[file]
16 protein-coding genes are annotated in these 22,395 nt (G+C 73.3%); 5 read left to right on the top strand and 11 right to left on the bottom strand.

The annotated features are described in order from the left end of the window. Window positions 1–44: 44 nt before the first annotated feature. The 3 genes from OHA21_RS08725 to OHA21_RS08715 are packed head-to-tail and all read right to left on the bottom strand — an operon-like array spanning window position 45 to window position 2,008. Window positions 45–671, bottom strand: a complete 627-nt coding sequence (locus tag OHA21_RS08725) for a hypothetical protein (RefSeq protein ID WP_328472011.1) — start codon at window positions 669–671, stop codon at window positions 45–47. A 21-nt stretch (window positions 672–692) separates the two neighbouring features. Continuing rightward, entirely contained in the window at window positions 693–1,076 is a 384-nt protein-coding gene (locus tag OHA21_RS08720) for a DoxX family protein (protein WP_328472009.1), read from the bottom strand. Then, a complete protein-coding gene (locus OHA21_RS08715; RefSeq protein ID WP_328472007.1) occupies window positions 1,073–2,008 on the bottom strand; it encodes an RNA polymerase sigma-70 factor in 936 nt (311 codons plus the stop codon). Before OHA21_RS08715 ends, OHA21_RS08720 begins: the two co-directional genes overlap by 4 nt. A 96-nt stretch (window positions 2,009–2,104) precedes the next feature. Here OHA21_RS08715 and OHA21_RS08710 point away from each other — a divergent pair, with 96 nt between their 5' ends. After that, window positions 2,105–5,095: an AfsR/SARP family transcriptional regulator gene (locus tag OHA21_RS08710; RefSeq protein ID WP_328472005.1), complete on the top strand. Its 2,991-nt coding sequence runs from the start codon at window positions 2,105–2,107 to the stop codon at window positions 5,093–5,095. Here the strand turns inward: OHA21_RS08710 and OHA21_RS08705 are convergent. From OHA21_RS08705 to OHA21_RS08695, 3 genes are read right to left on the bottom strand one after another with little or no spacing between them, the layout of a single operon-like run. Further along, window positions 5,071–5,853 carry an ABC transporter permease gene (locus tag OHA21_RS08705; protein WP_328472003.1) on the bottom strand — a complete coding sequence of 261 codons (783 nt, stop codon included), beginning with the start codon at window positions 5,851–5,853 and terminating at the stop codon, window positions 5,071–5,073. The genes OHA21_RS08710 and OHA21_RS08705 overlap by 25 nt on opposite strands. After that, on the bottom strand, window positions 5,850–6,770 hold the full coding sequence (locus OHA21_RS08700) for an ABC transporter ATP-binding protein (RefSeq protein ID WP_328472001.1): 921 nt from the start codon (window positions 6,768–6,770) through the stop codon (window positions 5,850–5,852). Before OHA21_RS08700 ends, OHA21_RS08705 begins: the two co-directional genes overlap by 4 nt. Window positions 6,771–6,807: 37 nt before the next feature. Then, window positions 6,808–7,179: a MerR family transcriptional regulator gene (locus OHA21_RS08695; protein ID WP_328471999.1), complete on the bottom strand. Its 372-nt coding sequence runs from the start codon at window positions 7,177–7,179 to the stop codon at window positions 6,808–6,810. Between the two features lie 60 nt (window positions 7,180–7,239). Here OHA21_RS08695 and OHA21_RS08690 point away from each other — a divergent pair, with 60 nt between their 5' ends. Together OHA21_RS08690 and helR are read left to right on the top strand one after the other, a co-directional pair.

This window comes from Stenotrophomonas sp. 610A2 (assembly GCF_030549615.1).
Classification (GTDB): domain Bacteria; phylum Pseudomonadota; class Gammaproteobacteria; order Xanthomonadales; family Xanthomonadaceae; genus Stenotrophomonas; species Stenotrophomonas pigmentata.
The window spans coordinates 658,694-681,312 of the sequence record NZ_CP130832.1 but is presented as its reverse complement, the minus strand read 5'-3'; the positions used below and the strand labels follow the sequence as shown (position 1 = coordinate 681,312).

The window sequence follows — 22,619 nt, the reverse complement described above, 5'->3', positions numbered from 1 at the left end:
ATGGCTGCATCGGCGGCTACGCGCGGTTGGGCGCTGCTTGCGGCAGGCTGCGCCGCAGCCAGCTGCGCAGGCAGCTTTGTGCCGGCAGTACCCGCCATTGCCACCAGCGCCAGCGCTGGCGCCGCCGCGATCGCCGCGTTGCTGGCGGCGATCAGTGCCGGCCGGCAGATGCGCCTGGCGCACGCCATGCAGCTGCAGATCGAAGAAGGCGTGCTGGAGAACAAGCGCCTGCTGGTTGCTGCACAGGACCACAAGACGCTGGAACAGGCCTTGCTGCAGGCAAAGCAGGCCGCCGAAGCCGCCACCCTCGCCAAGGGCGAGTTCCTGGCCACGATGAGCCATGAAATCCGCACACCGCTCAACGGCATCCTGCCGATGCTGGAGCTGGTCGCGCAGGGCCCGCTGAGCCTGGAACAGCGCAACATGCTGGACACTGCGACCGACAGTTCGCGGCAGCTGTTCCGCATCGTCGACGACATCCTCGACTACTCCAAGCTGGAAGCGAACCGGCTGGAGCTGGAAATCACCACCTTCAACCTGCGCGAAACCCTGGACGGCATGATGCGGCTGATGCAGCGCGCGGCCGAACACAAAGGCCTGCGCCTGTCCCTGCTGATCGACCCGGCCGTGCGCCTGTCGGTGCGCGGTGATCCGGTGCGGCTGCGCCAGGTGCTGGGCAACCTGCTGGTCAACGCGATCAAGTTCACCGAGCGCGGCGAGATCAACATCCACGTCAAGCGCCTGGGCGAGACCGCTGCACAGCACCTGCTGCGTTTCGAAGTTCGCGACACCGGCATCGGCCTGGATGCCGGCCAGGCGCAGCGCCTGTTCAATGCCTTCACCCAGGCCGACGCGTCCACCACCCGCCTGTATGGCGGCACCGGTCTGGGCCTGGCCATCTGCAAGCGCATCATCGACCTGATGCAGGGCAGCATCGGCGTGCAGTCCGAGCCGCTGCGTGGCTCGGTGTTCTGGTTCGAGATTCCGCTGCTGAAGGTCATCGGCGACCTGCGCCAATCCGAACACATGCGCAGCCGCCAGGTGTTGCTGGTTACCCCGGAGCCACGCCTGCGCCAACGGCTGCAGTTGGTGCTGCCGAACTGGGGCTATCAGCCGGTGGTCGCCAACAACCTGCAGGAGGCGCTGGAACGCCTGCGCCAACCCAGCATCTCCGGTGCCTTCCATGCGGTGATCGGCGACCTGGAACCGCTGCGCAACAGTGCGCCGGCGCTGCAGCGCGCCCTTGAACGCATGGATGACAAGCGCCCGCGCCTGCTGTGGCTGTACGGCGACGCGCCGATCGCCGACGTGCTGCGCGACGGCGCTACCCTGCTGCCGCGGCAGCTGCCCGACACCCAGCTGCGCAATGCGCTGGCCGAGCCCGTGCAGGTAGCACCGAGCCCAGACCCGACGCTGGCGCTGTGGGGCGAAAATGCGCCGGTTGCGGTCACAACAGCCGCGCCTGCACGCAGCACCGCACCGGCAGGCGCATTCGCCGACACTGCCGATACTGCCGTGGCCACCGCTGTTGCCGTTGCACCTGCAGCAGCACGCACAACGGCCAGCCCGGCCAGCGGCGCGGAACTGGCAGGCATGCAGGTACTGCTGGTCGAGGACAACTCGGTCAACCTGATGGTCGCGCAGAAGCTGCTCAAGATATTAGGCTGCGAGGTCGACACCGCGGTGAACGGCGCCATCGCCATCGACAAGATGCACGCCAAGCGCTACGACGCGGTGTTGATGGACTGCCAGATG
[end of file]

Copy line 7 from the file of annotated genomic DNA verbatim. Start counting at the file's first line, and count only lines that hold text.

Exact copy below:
ATGGCTGCATCGGCGGCTACGCGCGGTTGGGCGCTGCTTGCGGCAGGCTGCGCCGCAGCCAGCTGCGCAGGCAGCTTTGTGCCGGCAGTACCCGCCATTGCCACCAGCGCCAGCGCTGGCGCCGCCGCGATCGCCGCGTTGCTGGCGGCGATCAGTGCCGGCCGGCAGATGCGCCTGGCGCACGCCATGCAGCTGCAGATCGAAGAAGGCGTGCTGGAGAACAAGCGCCTGCTGGTTGCTGCACAGGACCACAAGACGCTGGAACAGGCCTTGCTGCAGGCAAAGCAGGCCGCCGAAGCCGCCACCCTCGCCAAGGGCGAGTTCCTGGCCACGATGAGCCATGAAATCCGCACACCGCTCAACGGCATCCTGCCGATGCTGGAGCTGGTCGCGCAGGGCCCGCTGAGCCTGGAACAGCGCAACATGCTGGACACTGCGACCGACAGTTCGCGGCAGCTGTTCCGCATCGTCGACGACATCCTCGACTACTCCAAGCTGGAAGCGAACCGGCTGGAGCTGGAAATCACCACCTTCAACCTGCGCGAAACCCTGGACGGCATGATGCGGCTGATGCAGCGCGCGGCCGAACACAAAGGCCTGCGCCTGTCCCTGCTGATCGACCCGGCCGTGCGCCTGTCGGTGCGCGGTGATCCGGTGCGGCTGCGCCAGGTGCTGGGCAACCTGCTGGTCAACGCGATCAAGTTCACCGAGCGCGGCGAGATCAACATCCACGTCAAGCGCCTGGGCGAGACCGCTGCACAGCACCTGCTGCGTTTCGAAGTTCGCGACACCGGCATCGGCCTGGATGCCGGCCAGGCGCAGCGCCTGTTCAATGCCTTCACCCAGGCCGACGCGTCCACCACCCGCCTGTATGGCGGCACCGGTCTGGGCCTGGCCATCTGCAAGCGCATCATCGACCTGATGCAGGGCAGCATCGGCGTGCAGTCCGAGCCGCTGCGTGGCTCGGTGTTCTGGTTCGAGATTCCGCTGCTGAAGGTCATCGGCGACCTGCGCCAATCCGAACACATGCGCAGCCGCCAGGTGTTGCTGGTTACCCCGGAGCCACGCCTGCGCCAACGGCTGCAGTTGGTGCTGCCGAACTGGGGCTATCAGCCGGTGGTCGCCAACAACCTGCAGGAGGCGCTGGAACGCCTGCGCCAACCCAGCATCTCCGGTGCCTTCCATGCGGTGATCGGCGACCTGGAACCGCTGCGCAACAGTGCGCCGGCGCTGCAGCGCGCCCTTGAACGCATGGATGACAAGCGCCCGCGCCTGCTGTGGCTGTACGGCGACGCGCCGATCGCCGACGTGCTGCGCGACGGCGCTACCCTGCTGCCGCGGCAGCTGCCCGACACCCAGCTGCGCAATGCGCTGGCCGAGCCCGTGCAGGTAGCACCGAGCCCAGACCCGACGCTGGCGCTGTGGGGCGAAAATGCGCCGGTTGCGGTCACAACAGCCGCGCCTGCACGCAGCACCGCACCGGCAGGCGCATTCGCCGACACTGCCGATACTGCCGTGGCCACCGCTGTTGCCGTTGCACCTGCAGCAGCACGCACAACGGCCAGCCCGGCCAGCGGCGCGGAACTGGCAGGCATGCAGGTACTGCTGGTCGAGGACAACTCGGTCAACCTGATGGTCGCGCAGAAGCTGCTCAAGATATTAGGCTGCGAGGTCGACACCGCGGTGAACGGCGCCATCGCCATCGACAAGATGCACGCCAAGCGCTACGACGCGGTGTTGATGGACTGCCAGATG